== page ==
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The Republic of Ireland is located on the island of
the same name in the Atlantic Ocean west of Great
Britain, separated from it by the Irish Sea. With a
national area of 70,284 km², the Republic takes up
about five sixths of the total island area. In the
north, the state borders on Northern Ireland, which is
part of Great Britain. The Irish name Eire for Ireland
comes from the Celtic (Erin) and means something like
The majority of Ireland consists of the Irish
lowlands, which extend from the west to the east in the
central area of the island and are characterized by
numerous lakes and extensive marshes. The largest lake
with an area of 181 km² is the Lough Corrib in the
west of the country. The 361 km long Shannon is the
longest river in Ireland and flows through the lowlands
from north to south and flows into the Atlantic.
Three mountain formations border the lowlands: in the
north, the foothills of the Caledonian Mountains form
the Northern Irish Highlands, of which only the
northwest belongs to the Republic. South of the capital
Dublin are the Wicklow Mountains, which are just over
900 m high and extend south along the east coast. The
mountain range in the southern part of the island
belongs geologically to the Armorican mountain system,
with the Carrantuohill at 1,041 m as the highest
elevation in the country.
The coastline is over 3,200 km long and particularly
structured in the west and is rich in bays (e.g.
The balanced oceanic climate of Ireland is shaped by
the west winds from the Atlantic Ocean and by the
influences of the Gulf Stream. The hallmarks are cool
summers and mild winters: average temperatures in Dublin
on the country's east coast are around 5 ¡ã C in January
and around 15 ¡ã C in July. Precipitation decreases from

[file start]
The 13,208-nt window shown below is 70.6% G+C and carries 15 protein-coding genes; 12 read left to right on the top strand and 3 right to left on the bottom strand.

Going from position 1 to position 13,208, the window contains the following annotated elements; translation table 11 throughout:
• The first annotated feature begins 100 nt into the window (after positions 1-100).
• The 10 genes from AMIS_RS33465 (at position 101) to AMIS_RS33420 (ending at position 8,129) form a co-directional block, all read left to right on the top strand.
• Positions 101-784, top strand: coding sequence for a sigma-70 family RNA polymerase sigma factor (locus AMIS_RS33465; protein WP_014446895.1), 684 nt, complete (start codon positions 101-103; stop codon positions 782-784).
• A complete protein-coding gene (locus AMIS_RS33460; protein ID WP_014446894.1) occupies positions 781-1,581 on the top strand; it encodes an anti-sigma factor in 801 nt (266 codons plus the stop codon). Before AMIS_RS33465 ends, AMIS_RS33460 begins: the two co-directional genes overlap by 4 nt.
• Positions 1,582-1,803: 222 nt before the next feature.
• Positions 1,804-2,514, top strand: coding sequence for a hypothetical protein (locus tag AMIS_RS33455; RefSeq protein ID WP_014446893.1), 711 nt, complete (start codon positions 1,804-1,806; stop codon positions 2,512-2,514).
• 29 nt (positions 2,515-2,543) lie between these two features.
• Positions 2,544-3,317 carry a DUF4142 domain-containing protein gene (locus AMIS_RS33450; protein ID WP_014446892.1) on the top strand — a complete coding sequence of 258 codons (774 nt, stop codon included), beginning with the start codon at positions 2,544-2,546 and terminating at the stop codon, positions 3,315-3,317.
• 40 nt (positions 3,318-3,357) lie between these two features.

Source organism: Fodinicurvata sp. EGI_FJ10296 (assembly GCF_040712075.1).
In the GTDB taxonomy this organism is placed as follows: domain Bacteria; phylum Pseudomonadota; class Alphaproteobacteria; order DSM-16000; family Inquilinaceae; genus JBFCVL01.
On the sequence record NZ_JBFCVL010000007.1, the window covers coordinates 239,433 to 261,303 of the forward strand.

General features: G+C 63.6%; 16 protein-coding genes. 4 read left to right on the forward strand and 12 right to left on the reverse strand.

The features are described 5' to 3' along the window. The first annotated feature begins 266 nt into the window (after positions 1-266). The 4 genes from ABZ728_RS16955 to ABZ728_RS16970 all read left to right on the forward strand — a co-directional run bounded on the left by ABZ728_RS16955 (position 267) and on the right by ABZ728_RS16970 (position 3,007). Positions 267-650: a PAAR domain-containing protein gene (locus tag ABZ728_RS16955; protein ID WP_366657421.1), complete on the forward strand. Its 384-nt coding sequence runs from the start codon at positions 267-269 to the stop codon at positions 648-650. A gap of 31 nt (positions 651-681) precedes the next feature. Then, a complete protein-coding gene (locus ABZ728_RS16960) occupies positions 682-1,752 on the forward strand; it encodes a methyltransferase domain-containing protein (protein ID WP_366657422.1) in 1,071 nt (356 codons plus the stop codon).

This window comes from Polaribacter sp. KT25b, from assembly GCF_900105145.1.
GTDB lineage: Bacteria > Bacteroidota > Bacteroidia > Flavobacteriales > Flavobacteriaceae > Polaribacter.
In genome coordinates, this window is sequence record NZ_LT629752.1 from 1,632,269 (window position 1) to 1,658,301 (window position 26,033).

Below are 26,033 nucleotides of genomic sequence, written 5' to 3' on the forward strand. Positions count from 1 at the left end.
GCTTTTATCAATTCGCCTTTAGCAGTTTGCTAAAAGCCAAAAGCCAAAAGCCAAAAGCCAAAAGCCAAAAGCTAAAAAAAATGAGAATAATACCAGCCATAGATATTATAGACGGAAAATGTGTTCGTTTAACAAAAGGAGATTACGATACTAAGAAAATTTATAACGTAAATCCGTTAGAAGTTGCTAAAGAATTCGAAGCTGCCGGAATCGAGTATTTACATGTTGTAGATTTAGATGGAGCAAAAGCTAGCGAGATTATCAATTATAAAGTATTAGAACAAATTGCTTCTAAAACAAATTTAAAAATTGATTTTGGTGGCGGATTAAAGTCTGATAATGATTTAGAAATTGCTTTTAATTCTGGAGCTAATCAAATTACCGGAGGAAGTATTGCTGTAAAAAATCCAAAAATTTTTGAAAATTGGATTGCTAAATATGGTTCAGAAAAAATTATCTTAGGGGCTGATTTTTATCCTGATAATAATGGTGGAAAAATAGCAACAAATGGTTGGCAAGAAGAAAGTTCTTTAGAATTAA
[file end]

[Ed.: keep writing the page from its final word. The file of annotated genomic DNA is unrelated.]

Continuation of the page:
west to east. While an average of up to 3,000 mm per
year is measured in the west, it is only around 760 mm
on the east coast. Heavy storms often occur in the west
and northwest of the island.
Flora and fauna
Ireland is also called the "Green Island": more than
half of the country consists of meadows and pastures.
While the original vegetation was characterized by
deciduous forests, today only 5% are covered by forests
(oak, birch, alder, willow). A diverse floral world
grows in the extensive Irish moorland, for example wild
thyme, bell heather, swamp heart leaf and various
carnivorous plants such as sundew.
In contrast to mammals, bird life is extremely
diverse, especially among seabirds. Examples include the
curlew, oystercatchers, puffins, gannets and cormorants.
The golden eagle is considered extinct. There is only
one lizard species on the island of reptiles.
The population of the Republic of Ireland is said to
be 4.04 million. About a quarter of them (one million)
live in the greater Dublin area on the east coast of the
island. With a population density of around 57 residents
per square kilometer, the Republic is one of the most
sparsely populated European countries.
According to COUNTRYAAH, 95% of the residents are Irish, and small
minorities of English, Welsh and Northern Irish also
live in the country. However, since the EU enlargement
and as a result of migration from non-European
countries, the proportion of foreigners has increased
rapidly. Especially people from Poland, the Baltic
States, China, the Philippines and Nigeria are flocking
to the country. Over 86% of the population belong to the
Roman Catholic Church, which still plays an important
role for the people of the country. In addition to
English, Irish (Gaelic), which is one of the Celtic
languages, is the second official language of the